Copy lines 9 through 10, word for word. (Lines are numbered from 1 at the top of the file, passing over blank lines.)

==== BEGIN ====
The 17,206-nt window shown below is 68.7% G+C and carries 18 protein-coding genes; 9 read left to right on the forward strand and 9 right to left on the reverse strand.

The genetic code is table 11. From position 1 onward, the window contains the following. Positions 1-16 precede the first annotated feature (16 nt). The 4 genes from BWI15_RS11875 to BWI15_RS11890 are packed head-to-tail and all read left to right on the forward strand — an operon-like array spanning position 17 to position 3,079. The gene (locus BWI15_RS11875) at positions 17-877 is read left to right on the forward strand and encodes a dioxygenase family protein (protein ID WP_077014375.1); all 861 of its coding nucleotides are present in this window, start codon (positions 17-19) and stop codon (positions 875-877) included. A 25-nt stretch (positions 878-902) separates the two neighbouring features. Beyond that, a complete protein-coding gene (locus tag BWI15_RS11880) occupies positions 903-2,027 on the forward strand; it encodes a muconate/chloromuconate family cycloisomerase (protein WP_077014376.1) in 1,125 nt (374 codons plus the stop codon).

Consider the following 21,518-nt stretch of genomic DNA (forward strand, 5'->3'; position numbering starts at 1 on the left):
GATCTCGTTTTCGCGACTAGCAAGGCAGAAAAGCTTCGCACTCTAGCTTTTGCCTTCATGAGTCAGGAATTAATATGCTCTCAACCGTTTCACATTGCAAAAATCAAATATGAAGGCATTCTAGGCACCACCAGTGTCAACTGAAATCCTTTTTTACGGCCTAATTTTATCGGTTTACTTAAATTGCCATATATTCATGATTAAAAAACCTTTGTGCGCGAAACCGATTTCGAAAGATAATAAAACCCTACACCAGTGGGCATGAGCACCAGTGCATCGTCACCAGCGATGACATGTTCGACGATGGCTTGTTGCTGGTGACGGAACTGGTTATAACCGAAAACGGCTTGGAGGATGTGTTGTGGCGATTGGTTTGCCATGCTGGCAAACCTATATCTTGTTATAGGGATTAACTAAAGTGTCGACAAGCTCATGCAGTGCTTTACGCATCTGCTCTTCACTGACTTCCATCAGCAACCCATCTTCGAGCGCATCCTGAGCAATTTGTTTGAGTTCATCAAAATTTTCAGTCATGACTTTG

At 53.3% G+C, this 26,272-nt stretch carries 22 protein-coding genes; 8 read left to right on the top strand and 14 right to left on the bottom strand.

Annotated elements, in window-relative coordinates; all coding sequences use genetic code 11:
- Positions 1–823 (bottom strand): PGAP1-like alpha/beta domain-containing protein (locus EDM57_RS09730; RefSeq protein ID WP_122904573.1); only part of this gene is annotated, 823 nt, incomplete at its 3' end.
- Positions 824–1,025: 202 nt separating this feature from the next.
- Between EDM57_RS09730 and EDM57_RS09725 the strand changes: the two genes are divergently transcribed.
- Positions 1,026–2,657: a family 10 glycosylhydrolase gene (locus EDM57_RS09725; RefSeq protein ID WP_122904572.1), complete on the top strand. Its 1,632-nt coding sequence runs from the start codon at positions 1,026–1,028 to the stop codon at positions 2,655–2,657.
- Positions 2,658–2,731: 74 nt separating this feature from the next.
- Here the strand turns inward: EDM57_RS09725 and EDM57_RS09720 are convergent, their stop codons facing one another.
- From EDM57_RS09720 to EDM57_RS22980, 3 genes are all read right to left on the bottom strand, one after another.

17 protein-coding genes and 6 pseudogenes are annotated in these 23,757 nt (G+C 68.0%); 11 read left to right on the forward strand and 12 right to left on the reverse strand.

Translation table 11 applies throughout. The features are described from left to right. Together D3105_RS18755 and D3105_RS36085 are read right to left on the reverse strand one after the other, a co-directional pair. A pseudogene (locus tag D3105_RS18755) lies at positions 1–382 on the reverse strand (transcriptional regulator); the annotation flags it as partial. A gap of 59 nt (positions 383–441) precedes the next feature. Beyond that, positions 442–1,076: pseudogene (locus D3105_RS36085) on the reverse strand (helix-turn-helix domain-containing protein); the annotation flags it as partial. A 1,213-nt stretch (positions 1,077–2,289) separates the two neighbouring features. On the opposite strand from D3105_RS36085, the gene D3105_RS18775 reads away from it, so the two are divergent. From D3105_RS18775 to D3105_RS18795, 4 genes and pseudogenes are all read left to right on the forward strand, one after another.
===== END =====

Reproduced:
- Between EDM57_RS09730 and EDM57_RS09725 the strand changes: the two genes are divergently transcribed.
- Positions 1,026–2,657: a family 10 glycosylhydrolase gene (locus EDM57_RS09725; RefSeq protein ID WP_122904572.1), complete on the top strand. Its 1,632-nt coding sequence runs from the start codon at positions 1,026–1,028 to the stop codon at positions 2,655–2,657.